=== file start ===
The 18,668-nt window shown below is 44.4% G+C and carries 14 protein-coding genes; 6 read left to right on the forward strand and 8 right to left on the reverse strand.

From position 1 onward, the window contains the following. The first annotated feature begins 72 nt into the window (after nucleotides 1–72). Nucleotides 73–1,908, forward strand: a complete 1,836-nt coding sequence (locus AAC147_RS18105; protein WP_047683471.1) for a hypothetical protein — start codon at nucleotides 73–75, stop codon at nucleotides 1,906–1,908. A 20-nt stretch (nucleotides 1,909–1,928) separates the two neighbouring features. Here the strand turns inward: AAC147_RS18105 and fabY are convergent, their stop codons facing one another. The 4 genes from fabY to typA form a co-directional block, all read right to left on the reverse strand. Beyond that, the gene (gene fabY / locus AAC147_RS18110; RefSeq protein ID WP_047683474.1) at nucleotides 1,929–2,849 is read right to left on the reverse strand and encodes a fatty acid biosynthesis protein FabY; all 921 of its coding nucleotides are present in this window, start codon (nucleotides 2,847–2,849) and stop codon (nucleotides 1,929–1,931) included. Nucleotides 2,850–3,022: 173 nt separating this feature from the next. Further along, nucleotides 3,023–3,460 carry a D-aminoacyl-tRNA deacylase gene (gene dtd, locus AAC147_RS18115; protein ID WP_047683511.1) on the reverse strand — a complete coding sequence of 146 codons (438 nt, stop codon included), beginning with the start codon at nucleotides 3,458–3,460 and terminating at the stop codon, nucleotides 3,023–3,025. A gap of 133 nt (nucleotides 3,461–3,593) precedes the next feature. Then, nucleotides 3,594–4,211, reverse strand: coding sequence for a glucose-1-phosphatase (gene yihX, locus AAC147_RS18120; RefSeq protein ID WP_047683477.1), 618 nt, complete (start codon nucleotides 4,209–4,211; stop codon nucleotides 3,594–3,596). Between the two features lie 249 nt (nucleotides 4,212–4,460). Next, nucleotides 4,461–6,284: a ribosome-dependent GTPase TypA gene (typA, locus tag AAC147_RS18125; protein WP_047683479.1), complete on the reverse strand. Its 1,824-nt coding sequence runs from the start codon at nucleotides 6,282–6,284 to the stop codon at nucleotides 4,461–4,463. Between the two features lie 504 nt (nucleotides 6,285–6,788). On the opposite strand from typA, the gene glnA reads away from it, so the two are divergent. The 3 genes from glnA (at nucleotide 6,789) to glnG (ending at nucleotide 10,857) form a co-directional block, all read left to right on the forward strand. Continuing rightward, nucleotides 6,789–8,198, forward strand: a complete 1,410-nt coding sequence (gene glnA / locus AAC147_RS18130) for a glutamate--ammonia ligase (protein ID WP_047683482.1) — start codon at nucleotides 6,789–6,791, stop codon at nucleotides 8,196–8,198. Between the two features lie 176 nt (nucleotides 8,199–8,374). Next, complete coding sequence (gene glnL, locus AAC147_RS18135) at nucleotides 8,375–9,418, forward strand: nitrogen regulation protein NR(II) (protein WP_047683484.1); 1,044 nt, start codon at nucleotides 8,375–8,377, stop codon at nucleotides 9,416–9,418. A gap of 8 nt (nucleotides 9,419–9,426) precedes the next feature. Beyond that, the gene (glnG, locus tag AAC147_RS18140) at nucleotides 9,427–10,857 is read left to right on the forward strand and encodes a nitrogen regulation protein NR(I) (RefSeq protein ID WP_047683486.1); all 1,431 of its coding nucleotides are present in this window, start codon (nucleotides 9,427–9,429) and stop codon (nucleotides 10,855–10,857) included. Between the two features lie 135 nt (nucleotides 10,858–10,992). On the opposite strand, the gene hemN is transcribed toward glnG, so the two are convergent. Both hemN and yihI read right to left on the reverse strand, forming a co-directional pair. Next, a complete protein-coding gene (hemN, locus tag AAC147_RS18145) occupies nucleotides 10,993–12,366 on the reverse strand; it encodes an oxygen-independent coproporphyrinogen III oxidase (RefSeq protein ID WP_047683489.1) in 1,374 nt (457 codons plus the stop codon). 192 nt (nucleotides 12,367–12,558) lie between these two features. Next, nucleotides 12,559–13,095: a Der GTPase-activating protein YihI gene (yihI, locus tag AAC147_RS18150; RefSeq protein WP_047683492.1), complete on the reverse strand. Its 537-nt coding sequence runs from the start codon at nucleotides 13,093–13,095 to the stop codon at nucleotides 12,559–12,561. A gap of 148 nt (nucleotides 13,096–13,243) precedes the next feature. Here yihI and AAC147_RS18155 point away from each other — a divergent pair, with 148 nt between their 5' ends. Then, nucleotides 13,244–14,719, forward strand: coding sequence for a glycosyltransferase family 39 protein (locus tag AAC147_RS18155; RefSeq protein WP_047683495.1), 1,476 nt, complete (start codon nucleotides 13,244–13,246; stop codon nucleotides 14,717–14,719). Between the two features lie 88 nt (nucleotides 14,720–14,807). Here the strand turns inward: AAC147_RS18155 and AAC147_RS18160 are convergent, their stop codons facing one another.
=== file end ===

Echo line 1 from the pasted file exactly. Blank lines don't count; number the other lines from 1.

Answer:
The 18,668-nt window shown below is 44.4% G+C and carries 14 protein-coding genes; 6 read left to right on the forward strand and 8 right to left on the reverse strand.